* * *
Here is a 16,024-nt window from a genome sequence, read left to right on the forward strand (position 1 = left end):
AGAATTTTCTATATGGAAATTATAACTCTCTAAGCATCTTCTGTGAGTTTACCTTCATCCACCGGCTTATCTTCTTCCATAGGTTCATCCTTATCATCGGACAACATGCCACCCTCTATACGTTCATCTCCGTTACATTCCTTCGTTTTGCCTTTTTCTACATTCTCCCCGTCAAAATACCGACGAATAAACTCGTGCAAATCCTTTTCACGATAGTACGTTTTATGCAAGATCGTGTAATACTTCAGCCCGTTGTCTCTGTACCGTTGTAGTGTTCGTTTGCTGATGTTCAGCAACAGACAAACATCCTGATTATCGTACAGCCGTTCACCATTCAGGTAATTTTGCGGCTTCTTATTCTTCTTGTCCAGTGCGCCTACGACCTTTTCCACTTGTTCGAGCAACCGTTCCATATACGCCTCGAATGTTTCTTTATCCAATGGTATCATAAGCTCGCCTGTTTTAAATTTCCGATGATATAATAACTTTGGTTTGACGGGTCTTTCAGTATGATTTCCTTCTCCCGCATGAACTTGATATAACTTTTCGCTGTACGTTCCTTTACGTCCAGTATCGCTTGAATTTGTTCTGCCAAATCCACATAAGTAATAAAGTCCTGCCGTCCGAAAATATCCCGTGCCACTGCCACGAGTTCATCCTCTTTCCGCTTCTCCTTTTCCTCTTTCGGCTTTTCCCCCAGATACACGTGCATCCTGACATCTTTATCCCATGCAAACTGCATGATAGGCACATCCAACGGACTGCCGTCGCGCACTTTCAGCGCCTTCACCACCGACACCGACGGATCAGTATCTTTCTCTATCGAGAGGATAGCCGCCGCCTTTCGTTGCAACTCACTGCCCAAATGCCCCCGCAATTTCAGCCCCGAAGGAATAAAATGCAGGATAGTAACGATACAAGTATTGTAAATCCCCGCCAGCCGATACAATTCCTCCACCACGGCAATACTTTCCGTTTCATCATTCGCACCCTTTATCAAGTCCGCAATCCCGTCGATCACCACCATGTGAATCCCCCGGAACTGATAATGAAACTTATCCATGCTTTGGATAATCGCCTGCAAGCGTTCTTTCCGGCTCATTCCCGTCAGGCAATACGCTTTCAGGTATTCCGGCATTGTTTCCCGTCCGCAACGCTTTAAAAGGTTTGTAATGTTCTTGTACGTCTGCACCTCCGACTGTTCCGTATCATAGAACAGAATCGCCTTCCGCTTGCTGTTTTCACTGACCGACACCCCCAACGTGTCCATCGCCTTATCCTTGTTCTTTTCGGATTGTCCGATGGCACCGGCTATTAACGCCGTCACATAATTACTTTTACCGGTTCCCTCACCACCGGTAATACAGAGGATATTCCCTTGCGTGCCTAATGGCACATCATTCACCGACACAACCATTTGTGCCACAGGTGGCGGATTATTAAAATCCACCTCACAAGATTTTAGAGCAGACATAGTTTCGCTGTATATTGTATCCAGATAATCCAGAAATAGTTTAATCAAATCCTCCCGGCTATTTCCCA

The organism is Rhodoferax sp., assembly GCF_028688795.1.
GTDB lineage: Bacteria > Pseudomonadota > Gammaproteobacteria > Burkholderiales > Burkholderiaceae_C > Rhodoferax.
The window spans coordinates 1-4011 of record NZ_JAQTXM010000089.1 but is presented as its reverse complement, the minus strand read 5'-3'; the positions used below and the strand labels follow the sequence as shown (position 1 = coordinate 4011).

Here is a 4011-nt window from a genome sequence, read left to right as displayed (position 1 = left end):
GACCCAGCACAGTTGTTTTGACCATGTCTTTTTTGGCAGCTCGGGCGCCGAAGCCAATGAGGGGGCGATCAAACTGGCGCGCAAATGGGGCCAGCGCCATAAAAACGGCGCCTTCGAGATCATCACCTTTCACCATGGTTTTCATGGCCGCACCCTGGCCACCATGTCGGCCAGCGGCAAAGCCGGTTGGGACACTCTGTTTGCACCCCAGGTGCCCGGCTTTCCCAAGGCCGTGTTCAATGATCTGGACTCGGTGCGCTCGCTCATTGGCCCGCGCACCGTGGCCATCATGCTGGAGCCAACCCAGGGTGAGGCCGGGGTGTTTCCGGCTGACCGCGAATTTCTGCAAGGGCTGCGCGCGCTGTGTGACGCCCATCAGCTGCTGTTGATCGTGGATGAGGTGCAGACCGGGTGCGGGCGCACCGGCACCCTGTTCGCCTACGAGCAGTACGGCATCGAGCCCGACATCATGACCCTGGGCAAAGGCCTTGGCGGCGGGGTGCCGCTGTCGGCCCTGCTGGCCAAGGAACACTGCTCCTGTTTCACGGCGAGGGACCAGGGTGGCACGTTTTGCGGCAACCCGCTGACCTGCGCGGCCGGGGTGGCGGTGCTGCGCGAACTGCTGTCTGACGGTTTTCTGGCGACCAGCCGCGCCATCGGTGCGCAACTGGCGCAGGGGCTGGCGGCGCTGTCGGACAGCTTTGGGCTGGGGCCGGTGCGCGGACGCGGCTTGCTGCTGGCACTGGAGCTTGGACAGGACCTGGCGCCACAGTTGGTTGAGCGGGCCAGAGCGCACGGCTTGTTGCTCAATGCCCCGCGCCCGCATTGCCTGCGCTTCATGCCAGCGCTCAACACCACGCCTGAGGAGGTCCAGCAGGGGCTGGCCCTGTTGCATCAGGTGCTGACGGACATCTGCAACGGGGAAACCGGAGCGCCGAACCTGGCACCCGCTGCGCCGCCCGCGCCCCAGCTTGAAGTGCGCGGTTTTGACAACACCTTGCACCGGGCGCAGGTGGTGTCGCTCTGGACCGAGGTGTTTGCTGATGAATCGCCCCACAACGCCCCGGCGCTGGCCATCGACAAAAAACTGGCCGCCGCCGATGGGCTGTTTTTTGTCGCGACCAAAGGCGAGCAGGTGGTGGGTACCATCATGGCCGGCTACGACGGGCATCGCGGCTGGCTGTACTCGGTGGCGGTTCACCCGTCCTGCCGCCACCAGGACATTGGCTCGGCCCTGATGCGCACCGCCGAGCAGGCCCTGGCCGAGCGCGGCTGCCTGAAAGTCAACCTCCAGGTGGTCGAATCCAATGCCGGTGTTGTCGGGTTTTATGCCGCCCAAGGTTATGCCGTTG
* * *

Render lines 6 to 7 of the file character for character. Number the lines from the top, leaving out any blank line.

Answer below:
Here is a 4011-nt window from a genome sequence, read left to right as displayed (position 1 = left end):
GACCCAGCACAGTTGTTTTGACCATGTCTTTTTTGGCAGCTCGGGCGCCGAAGCCAATGAGGGGGCGATCAAACTGGCGCGCAAATGGGGCCAGCGCCATAAAAACGGCGCCTTCGAGATCATCACCTTTCACCATGGTTTTCATGGCCGCACCCTGGCCACCATGTCGGCCAGCGGCAAAGCCGGTTGGGACACTCTGTTTGCACCCCAGGTGCCCGGCTTTCCCAAGGCCGTGTTCAATGATCTGGACTCGGTGCGCTCGCTCATTGGCCCGCGCACCGTGGCCATCATGCTGGAGCCAACCCAGGGTGAGGCCGGGGTGTTTCCGGCTGACCGCGAATTTCTGCAAGGGCTGCGCGCGCTGTGTGACGCCCATCAGCTGCTGTTGATCGTGGATGAGGTGCAGACCGGGTGCGGGCGCACCGGCACCCTGTTCGCCTACGAGCAGTACGGCATCGAGCCCGACATCATGACCCTGGGCAAAGGCCTTGGCGGCGGGGTGCCGCTGTCGGCCCTGCTGGCCAAGGAACACTGCTCCTGTTTCACGGCGAGGGACCAGGGTGGCACGTTTTGCGGCAACCCGCTGACCTGCGCGGCCGGGGTGGCGGTGCTGCGCGAACTGCTGTCTGACGGTTTTCTGGCGACCAGCCGCGCCATCGGTGCGCAACTGGCGCAGGGGCTGGCGGCGCTGTCGGACAGCTTTGGGCTGGGGCCGGTGCGCGGACGCGGCTTGCTGCTGGCACTGGAGCTTGGACAGGACCTGGCGCCACAGTTGGTTGAGCGGGCCAGAGCGCACGGCTTGTTGCTCAATGCCCCGCGCCCGCATTGCCTGCGCTTCATGCCAGCGCTCAACACCACGCCTGAGGAGGTCCAGCAGGGGCTGGCCCTGTTGCATCAGGTGCTGACGGACATCTGCAACGGGGAAACCGGAGCGCCGAACCTGGCACCCGCTGCGCCGCCCGCGCCCCAGCTTGAAGTGCGCGGTTTTGACAACACCTTGCACCGGGCGCAGGTGGTGTCGCTCTGGACCGAGGTGTTTGCTGATGAATCGCCCCACAACGCCCCGGCGCTGGCCATCGACAAAAAACTGGCCGCCGCCGATGGGCTGTTTTTTGTCGCGACCAAAGGCGAGCAGGTGGTGGGTACCATCATGGCCGGCTACGACGGGCATCGCGGCTGGCTGTACTCGGTGGCGGTTCACCCGTCCTGCCGCCACCAGGACATTGGCTCGGCCCTGATGCGCACCGCCGAGCAGGCCCTGGCCGAGCGCGGCTGCCTGAAAGTCAACCTCCAGGTGGTCGAATCCAATGCCGGTGTTGTCGGGTTTTATGCCGCCCAAGGTTATGCCGTTG